These Present Troubles

Jesus is clearly a champion of the poor, hungry and needy. Yet when a woman pours a year’s salary worth of perfume on him, and the disciples criticize this move as being too extravagant (“That should have been sold and the money given the poor”), Jesus says this: “You will always have the poor among you, but you will not always have me.” (John 12:8)

Jesus isn’t being callous and uncaring about the poor. He’s being realistic. This world is always going to have problems. There will always be trouble. You’ll always have something that needs fixing. Don’t use that as an excuse not to worship God.

I have several issues that I’ve been presenting to God repeatedly for a couple years, basically crying and saying ‘fix it!’

But God hasn’t snapped his fingers and made all the issues go away. What I have come to realize is that if God solves my current problems, I’ll just end up having different ones.

He wants me to seek him, follow him, worship him where I am. Israel wasn’t told to worship God once they got to the promised land. They were called to do it in the desert, before they ever got their promised inheritance.

If, no - check that, WHEN we have problems; health, money, relationships, school, career - we can’t get to the attitude that once God makes it better, we’ll really do a better job of loving him and living for him.

Jesus said that it’s okay, not to ignore the poor or forget about them, but to prioritize them. God is more important that our present troubles. We can lavish our love and affections on him, even from a place of brokenness and imperfections. Heck, what could be better than genuine worship in the midst of situations that try to rob you of your passion?

Jesus even says in John 16:33 that we are going to have trouble in this world. But that we should take heart, be encouraged. Because he is greater, and it’s all going to be okay in the final analysis.

God cares for the poor, desperate and needy; and he wants us to care as well. But if we are going to help restore this world, we’ve got to keep our priorities straight.

We need not feel guilty about giving God the best of us.

Spiritual Superstars

When I was in little league baseball as a child, there were certain kids who were far and away the best players in the league. Usually, they were bigger, stronger and faster than the vast majority of the rest of us. It was easy to look up to these players, and to envy their prowess. But something funny happened. By the time I was Captain of the Varsity team in High School, playing American Legion ball (a step up from Varsity) and being recruited by colleges, none of those guys were around anymore. Many of them didn’t play, and those that did were simply ordinary.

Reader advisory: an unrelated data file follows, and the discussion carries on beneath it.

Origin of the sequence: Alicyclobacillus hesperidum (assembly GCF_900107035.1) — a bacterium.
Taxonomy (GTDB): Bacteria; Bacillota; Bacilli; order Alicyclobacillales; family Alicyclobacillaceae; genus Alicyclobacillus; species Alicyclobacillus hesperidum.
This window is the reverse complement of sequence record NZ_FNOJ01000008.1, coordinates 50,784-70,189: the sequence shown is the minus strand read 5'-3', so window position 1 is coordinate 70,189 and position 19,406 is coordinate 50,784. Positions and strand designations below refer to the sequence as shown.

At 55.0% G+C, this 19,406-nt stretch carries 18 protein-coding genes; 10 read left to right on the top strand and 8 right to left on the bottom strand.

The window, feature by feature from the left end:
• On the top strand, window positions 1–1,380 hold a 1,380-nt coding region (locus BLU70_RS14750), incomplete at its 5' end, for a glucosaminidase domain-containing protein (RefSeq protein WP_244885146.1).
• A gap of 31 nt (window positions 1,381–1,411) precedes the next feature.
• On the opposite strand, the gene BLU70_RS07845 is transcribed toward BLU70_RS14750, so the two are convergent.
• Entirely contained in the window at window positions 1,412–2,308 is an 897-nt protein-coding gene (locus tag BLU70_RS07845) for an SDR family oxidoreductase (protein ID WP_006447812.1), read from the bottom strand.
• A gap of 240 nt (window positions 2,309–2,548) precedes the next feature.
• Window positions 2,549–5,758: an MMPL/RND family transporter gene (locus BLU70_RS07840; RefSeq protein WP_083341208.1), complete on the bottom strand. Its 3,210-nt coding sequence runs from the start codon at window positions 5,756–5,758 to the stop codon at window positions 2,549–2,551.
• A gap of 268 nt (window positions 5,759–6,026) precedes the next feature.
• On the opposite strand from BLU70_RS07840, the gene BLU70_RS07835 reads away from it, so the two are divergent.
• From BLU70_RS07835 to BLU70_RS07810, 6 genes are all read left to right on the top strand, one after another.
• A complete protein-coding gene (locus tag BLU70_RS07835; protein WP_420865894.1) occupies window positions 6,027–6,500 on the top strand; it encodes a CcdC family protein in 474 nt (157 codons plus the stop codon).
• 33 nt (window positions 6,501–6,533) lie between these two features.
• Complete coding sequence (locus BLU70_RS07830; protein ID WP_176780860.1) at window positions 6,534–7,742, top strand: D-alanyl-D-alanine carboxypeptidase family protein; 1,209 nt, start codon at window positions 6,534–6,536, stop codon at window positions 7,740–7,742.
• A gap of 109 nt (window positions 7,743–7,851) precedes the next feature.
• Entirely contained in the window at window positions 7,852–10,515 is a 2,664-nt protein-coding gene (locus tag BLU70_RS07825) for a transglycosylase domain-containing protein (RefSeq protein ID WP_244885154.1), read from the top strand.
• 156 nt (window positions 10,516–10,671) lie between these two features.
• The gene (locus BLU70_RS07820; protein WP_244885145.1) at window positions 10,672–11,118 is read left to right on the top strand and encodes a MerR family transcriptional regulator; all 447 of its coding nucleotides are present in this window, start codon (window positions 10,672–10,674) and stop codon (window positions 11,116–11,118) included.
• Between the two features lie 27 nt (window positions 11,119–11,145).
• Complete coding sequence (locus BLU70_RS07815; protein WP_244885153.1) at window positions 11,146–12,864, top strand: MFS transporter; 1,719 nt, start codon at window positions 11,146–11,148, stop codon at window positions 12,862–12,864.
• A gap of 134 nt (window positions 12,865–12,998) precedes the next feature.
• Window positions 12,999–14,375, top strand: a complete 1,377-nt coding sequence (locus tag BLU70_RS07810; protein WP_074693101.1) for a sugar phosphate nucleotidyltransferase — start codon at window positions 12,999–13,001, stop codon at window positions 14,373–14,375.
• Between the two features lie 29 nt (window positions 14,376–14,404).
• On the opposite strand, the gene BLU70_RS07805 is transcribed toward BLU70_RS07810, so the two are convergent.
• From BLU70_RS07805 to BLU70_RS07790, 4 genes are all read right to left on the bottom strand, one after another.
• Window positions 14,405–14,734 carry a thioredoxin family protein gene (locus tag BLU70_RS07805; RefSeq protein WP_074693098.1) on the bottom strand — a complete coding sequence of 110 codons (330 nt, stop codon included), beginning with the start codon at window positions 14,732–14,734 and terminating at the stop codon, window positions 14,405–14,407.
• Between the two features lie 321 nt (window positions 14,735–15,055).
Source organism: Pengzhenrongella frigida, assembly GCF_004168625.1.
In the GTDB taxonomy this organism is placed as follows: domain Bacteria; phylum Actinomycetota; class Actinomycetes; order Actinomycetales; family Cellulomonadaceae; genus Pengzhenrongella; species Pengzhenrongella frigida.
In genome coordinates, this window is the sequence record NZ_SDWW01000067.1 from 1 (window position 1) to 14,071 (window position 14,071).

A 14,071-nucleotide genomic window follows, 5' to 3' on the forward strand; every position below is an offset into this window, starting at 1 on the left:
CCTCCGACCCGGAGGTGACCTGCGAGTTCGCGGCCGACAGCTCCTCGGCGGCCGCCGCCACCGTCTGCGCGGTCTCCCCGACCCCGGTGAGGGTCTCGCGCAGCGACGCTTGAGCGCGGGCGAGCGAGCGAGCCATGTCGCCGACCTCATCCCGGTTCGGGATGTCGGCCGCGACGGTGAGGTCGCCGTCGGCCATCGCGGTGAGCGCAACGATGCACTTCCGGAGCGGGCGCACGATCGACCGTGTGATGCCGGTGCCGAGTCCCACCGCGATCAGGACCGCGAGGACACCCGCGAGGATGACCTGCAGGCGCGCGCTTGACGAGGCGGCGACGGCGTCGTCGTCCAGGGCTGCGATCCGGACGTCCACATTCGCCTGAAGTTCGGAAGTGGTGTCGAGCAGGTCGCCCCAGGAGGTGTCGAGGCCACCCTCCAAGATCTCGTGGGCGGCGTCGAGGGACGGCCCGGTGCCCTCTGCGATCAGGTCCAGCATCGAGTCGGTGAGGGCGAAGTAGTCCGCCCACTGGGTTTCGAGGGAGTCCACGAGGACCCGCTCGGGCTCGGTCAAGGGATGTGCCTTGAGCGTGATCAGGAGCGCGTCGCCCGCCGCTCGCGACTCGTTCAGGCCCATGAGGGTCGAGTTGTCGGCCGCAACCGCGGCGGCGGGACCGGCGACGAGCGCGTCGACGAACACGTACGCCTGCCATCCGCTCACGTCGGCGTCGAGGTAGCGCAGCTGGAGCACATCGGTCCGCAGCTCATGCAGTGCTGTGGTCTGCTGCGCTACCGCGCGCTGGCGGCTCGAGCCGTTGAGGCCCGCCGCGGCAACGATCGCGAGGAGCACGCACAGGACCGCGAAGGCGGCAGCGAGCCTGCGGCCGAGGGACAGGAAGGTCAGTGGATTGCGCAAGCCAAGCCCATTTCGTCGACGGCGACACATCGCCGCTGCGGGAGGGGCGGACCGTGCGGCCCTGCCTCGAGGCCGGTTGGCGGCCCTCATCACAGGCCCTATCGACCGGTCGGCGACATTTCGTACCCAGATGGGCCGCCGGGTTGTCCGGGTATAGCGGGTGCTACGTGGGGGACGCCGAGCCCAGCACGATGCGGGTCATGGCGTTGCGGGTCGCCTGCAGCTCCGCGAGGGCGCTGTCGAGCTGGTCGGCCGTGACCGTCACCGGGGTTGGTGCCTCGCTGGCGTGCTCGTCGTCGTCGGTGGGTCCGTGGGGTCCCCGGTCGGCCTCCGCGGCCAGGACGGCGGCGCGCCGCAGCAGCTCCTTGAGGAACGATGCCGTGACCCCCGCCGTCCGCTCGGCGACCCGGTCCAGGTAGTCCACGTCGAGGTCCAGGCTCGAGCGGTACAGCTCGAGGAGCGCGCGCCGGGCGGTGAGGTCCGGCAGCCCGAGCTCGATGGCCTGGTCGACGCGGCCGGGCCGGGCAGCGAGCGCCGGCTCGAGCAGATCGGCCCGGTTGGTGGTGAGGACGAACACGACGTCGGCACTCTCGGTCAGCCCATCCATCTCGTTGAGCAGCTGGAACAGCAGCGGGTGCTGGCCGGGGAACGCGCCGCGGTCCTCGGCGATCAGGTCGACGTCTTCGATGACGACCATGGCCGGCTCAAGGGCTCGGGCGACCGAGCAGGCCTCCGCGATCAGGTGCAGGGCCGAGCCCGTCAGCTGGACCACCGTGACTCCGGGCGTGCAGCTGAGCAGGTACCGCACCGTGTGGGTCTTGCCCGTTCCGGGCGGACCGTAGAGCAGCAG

What happened was that, while they had physically developed a little faster and gained an edge, the rest of us caught up. They didn’t have to work hard to succeed as kids, it came naturally because of their advantage. The rest of us had to work hard to find ways to compete with them. By the time we caught up physically, we now had more tools in our repertoire to go along with the physical abilities. They didn’t develop those tricks and tactics, so they no longer held any advantage.

I read a book called Seal Team Six a while back that talked about this issue. The guy who wrote the book mentions the fact that many of the All American football players who enter training drop out the fastest. They’re not used to having a situation where their superior physical talent can’t get them through. But the guys who are used to having to scrap and fight to keep up have what it really takes: a never say die attitude.

I like to run adventure races like the Tough Mudder. The only way you finish a race like that is to have the attitude of “Screw this race, I’m gonna finish if it kills me.” I know they’re going to throw really tough obstacles at me over and over and over again. My approach is to get by each one when I come to it, no matter what.

I do these races to find my limits, and then push beyond them. To become something greater than I am.

When you see people who are your same age that seem to have it all together while you’re struggling not to fall apart, don’t get down on yourself. Realize that you’re getting stronger. You’re learning how to handle adversity. You’re gaining wisdom and perspective that will help you in future situations.

There’s no need to be angry at people who seem to have it easy. God knows what is coming toward each of us in this life, and he knows when and how to prepare each of us.

The goal God has given us isn’t to look better than everybody else, to look like we have it all together. The goal is to fight the good fight, to run the good race. To keep the faith, and receive the reward that he will give us when all has been said and done.

Don’t try to be a Spiritual Superstar. Be a Spiritual Tough Mudder.